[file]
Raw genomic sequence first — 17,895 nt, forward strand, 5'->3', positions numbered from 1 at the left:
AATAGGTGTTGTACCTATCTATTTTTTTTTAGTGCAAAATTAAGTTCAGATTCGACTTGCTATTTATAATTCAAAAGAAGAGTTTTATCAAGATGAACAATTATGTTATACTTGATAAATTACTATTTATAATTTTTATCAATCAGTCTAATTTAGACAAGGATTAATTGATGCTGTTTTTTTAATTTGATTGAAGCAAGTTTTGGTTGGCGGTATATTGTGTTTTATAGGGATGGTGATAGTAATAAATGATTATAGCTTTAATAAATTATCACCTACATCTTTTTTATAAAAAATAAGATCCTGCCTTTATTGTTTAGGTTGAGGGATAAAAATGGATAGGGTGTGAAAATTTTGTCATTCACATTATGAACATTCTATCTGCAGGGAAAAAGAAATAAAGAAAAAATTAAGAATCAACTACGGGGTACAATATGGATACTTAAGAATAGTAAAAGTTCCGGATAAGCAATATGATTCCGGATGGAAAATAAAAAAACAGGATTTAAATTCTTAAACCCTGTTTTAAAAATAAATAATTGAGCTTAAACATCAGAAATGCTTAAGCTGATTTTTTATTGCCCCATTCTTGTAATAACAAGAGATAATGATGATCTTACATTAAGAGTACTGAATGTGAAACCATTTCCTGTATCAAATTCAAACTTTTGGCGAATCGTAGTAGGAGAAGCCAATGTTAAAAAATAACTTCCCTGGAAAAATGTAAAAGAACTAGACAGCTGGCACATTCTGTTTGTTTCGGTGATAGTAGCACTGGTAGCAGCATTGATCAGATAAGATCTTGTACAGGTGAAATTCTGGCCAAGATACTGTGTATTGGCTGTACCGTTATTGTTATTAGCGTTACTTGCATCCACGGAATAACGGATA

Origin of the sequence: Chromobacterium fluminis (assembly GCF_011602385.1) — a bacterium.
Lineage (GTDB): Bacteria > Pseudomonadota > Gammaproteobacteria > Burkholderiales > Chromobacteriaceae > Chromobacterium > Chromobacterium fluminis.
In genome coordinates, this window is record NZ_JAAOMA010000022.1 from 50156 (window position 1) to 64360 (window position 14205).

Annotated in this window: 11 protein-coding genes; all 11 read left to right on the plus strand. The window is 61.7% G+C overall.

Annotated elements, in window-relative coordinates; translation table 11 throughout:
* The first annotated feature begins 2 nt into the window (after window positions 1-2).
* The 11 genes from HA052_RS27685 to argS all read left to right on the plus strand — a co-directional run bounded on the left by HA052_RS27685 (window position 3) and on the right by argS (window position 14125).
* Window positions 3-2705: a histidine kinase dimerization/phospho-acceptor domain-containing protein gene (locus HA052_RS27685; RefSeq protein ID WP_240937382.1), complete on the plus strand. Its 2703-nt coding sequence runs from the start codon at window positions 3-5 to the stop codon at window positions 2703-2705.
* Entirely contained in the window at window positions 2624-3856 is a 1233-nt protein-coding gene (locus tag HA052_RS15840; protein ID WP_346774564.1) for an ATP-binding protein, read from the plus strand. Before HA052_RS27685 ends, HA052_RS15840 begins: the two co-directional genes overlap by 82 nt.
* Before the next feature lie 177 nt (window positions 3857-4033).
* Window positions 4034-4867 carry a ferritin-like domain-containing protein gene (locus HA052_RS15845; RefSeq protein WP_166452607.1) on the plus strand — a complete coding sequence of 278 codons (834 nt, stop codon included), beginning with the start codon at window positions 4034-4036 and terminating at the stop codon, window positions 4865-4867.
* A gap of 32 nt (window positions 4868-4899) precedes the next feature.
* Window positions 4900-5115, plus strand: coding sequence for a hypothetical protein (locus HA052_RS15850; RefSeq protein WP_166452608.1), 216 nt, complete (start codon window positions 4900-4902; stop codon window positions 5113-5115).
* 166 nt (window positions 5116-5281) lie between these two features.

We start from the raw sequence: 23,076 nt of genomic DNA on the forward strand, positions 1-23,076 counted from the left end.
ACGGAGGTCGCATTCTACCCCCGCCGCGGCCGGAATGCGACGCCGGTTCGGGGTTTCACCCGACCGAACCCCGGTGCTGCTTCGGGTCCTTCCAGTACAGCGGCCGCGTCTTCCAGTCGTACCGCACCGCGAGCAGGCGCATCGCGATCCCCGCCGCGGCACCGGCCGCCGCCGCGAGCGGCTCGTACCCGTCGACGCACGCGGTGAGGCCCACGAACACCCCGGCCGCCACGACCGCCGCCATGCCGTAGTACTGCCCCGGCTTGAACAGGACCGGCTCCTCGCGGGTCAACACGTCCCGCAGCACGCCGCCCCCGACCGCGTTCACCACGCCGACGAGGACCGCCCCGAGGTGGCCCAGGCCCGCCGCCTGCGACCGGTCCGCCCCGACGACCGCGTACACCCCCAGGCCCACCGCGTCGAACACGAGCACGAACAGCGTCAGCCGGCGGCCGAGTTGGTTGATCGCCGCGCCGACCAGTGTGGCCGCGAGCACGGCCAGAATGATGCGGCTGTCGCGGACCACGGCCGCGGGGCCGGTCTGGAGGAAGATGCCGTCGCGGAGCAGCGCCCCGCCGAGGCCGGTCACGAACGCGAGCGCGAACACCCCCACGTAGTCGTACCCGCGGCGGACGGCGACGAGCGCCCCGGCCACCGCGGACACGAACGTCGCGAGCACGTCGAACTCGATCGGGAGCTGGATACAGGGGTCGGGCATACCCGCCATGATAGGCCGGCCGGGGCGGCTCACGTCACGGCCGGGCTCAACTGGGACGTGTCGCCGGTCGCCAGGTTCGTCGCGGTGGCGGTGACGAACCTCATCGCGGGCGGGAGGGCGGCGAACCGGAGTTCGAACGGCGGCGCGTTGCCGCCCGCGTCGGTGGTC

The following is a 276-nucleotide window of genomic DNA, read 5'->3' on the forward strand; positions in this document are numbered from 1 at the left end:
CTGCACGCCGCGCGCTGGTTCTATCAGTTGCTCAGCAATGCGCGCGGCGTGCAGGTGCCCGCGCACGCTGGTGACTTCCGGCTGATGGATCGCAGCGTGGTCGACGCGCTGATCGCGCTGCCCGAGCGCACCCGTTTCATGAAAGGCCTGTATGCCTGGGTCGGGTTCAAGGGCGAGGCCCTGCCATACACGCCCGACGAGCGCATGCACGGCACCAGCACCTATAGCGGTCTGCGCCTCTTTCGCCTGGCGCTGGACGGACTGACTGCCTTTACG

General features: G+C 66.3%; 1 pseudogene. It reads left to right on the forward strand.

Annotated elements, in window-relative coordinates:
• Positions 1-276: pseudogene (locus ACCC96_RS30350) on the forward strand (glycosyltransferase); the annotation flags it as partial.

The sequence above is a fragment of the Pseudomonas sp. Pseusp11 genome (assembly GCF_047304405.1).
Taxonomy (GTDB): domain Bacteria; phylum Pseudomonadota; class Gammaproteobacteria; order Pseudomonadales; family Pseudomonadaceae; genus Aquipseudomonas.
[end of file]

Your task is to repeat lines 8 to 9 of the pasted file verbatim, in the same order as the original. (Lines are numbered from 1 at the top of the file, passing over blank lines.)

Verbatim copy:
* The first annotated feature begins 2 nt into the window (after window positions 1-2).
* The 11 genes from HA052_RS27685 to argS all read left to right on the plus strand — a co-directional run bounded on the left by HA052_RS27685 (window position 3) and on the right by argS (window position 14125).